Monitoring Kids and Electronics

Kids are spending an average of six hours daily in front of the an electronic screen – PC, TV or game console.  A timespan so long that even I was surprised.

And I don’t surprise easily when it comes to kids.

In a June 2, 2009 JAMA news release, Dr. Victor Strasburger reported that the typical American kid spends an average of six hours daily in front of an electronic screen – either TV, PC or game console.  It’s at the point that two-thirds of all kids have their own television; which gives credence to my kids’ claims that they’re in the minority when they have no TV sets in their rooms.

Most are aware of the long-term concerns.  Desensitivization towards violence, increasingly casual attitudes towards sex, greater obesity rates. 

But are they aware of how hard it is to control the electronics?  We have purposefully tried to limit the electronic exposure – no bedroom television sets, one family PC in family room, one DVD player in the basement – for the kids.  And even though I’m home, it’s a constant struggle to keep tabs on who’s doing which media and how long they’ve been doing it.  It’s seductive and seemingly addictive.

So what do I presently do? 

  • With the summer months, there are no electronics before noon.  No television, no computer games and no handheld games.  And yes, I have to periodically prowl the house to verify that it’s being upheld since children tend to "forget".
  • Try to enforce a two hour electronics limit in the course of a day.  That means that I have to sometimes appear like a member of the Gestapo, forcing the kids off the device when that time limit is up.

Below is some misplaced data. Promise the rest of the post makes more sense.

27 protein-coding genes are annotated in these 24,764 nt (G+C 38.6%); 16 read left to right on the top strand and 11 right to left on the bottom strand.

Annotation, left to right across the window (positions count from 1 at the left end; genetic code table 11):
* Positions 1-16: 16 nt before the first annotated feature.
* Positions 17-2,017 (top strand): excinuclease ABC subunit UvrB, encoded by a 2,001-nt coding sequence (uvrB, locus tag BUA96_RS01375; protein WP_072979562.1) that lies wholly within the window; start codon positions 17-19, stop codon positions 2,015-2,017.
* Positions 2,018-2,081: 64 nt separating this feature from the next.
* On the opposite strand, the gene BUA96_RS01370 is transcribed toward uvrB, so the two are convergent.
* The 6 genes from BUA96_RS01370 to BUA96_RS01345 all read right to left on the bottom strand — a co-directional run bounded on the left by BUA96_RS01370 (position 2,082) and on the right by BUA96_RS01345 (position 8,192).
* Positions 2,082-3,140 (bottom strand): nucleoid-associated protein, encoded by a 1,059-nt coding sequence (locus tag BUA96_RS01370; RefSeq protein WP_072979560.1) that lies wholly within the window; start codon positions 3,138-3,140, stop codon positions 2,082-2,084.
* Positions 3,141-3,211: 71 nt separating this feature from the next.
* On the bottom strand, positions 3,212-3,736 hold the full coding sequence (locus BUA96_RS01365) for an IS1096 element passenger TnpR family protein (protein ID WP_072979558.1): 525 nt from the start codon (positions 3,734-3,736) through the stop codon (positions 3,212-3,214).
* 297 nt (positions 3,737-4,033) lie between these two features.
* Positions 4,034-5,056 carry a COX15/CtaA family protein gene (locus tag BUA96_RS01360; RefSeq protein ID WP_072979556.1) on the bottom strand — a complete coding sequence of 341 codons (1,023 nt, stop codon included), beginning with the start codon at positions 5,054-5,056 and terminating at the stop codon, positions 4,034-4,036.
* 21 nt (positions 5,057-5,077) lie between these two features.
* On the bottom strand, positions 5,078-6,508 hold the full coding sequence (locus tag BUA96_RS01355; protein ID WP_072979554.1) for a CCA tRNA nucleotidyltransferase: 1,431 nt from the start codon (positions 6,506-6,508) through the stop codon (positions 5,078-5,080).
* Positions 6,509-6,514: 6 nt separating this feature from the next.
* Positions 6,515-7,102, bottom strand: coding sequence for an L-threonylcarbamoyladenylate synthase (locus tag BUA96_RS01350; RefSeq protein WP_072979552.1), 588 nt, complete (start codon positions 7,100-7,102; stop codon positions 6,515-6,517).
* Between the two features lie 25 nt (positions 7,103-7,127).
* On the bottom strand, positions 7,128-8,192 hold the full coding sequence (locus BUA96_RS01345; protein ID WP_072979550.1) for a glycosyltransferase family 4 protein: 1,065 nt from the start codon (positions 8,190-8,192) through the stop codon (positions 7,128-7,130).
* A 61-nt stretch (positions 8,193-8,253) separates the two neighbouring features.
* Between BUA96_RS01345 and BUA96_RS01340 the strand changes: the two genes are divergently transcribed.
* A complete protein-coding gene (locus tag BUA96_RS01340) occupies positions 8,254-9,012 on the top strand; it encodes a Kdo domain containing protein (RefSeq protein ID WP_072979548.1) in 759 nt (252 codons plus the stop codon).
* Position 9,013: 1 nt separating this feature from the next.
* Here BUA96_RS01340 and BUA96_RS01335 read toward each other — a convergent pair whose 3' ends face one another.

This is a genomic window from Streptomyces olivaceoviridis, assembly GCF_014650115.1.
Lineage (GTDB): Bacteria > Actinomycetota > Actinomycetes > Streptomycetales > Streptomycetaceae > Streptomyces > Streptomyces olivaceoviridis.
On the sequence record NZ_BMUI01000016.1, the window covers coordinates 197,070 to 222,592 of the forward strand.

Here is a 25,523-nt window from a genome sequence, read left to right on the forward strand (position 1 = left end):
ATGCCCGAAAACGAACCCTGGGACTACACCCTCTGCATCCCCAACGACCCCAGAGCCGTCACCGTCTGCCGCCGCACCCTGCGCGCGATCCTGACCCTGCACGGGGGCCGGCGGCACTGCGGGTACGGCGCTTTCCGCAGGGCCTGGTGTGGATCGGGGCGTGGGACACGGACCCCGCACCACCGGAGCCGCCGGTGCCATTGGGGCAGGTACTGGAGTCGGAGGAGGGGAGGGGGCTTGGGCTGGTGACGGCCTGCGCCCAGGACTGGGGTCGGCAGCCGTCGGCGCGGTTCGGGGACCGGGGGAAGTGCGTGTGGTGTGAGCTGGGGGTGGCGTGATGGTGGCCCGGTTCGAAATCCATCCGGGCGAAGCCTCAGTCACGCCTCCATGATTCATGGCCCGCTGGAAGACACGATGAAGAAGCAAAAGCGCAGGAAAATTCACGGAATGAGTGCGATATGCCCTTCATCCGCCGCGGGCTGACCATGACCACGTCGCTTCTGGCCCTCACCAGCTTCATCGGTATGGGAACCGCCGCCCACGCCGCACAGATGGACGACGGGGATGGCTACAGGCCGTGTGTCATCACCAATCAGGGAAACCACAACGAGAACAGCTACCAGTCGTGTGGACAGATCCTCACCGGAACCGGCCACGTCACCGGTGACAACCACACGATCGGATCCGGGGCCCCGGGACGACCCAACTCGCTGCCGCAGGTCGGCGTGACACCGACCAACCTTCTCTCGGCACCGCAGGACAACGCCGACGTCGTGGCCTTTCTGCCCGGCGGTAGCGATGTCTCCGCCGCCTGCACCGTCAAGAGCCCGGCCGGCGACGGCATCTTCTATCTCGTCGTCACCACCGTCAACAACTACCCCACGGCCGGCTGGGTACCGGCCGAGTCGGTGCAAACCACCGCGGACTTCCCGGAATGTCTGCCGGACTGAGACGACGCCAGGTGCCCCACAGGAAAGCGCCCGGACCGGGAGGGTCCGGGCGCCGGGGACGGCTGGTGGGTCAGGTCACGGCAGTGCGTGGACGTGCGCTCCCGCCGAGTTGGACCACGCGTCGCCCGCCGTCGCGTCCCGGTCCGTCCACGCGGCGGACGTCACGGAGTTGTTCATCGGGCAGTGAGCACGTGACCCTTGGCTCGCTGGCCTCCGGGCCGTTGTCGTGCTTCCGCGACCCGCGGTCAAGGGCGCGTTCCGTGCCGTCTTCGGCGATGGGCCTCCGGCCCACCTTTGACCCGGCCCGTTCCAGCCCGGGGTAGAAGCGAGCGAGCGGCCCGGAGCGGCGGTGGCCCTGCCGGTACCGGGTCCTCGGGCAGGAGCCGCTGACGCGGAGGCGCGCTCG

• Actually kick the kids out of the house so that they’re in the outdoors or simply tell them to read or go listen to music.

What am I considering?

  • Sitting down with the kids and the television section each morning to teach them how to use the schedule.  The oldest two know, but are simply used to flipping on the box and switching around.
  • Helping the kids work out how they want to divide their screen time.  All TV for a good movie?  Nothing on the box, so a Wii tournament?  Even if it sounds overly controlling to an adult, the large majority of kids do not instinctively know how to make these distinctions so the process has to modelled for them.
  • Perhaps create a grid showing the date and each kid’s name with the start and end time for each electronic activity?

That last proposal is probably too impractical, but the real nut is probably in the second proposal.  The kids get their cues from us, and if they see us come home and collapse after a meal in front of the television, they’ll take it to heart that that’s how things happen.  You take to the brain candy to escape from the daily grind of living.

So perhaps while I sit with the kids to review the schedule, I can also demonstrate that I’m likewise planning the time available to its best electronic use.

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